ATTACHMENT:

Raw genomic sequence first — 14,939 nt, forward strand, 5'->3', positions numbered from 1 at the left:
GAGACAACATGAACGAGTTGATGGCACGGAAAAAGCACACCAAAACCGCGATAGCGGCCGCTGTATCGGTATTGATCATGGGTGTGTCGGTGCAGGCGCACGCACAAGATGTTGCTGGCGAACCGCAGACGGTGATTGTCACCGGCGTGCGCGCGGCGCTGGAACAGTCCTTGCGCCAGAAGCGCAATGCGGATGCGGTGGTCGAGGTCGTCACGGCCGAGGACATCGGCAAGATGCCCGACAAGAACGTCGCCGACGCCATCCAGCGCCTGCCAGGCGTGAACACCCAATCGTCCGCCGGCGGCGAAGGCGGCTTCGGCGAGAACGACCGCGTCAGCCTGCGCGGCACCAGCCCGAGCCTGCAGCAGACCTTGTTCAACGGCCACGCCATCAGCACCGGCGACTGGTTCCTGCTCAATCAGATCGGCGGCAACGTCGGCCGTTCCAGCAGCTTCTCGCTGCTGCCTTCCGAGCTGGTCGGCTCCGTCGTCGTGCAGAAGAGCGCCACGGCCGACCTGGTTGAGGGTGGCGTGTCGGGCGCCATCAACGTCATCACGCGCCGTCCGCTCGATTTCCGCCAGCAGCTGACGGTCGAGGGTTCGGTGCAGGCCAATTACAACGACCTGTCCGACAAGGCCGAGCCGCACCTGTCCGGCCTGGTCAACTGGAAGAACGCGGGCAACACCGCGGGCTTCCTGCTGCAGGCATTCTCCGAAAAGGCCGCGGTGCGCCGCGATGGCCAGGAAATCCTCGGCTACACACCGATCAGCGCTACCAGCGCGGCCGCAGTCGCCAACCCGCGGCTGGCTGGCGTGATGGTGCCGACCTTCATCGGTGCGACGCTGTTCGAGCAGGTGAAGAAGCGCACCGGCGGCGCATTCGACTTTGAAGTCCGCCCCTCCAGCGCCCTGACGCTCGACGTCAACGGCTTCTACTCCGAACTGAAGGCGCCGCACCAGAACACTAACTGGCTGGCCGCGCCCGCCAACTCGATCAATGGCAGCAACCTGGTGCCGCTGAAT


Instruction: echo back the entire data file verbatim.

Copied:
Raw genomic sequence first — 14,939 nt, forward strand, 5'->3', positions numbered from 1 at the left:
GAGACAACATGAACGAGTTGATGGCACGGAAAAAGCACACCAAAACCGCGATAGCGGCCGCTGTATCGGTATTGATCATGGGTGTGTCGGTGCAGGCGCACGCACAAGATGTTGCTGGCGAACCGCAGACGGTGATTGTCACCGGCGTGCGCGCGGCGCTGGAACAGTCCTTGCGCCAGAAGCGCAATGCGGATGCGGTGGTCGAGGTCGTCACGGCCGAGGACATCGGCAAGATGCCCGACAAGAACGTCGCCGACGCCATCCAGCGCCTGCCAGGCGTGAACACCCAATCGTCCGCCGGCGGCGAAGGCGGCTTCGGCGAGAACGACCGCGTCAGCCTGCGCGGCACCAGCCCGAGCCTGCAGCAGACCTTGTTCAACGGCCACGCCATCAGCACCGGCGACTGGTTCCTGCTCAATCAGATCGGCGGCAACGTCGGCCGTTCCAGCAGCTTCTCGCTGCTGCCTTCCGAGCTGGTCGGCTCCGTCGTCGTGCAGAAGAGCGCCACGGCCGACCTGGTTGAGGGTGGCGTGTCGGGCGCCATCAACGTCATCACGCGCCGTCCGCTCGATTTCCGCCAGCAGCTGACGGTCGAGGGTTCGGTGCAGGCCAATTACAACGACCTGTCCGACAAGGCCGAGCCGCACCTGTCCGGCCTGGTCAACTGGAAGAACGCGGGCAACACCGCGGGCTTCCTGCTGCAGGCATTCTCCGAAAAGGCCGCGGTGCGCCGCGATGGCCAGGAAATCCTCGGCTACACACCGATCAGCGCTACCAGCGCGGCCGCAGTCGCCAACCCGCGGCTGGCTGGCGTGATGGTGCCGACCTTCATCGGTGCGACGCTGTTCGAGCAGGTGAAGAAGCGCACCGGCGGCGCATTCGACTTTGAAGTCCGCCCCTCCAGCGCCCTGACGCTCGACGTCAACGGCTTCTACTCCGAACTGAAGGCGCCGCACCAGAACACTAACTGGCTGGCCGCGCCCGCCAACTCGATCAATGGCAGCAACCTGGTGCCGCTGAAT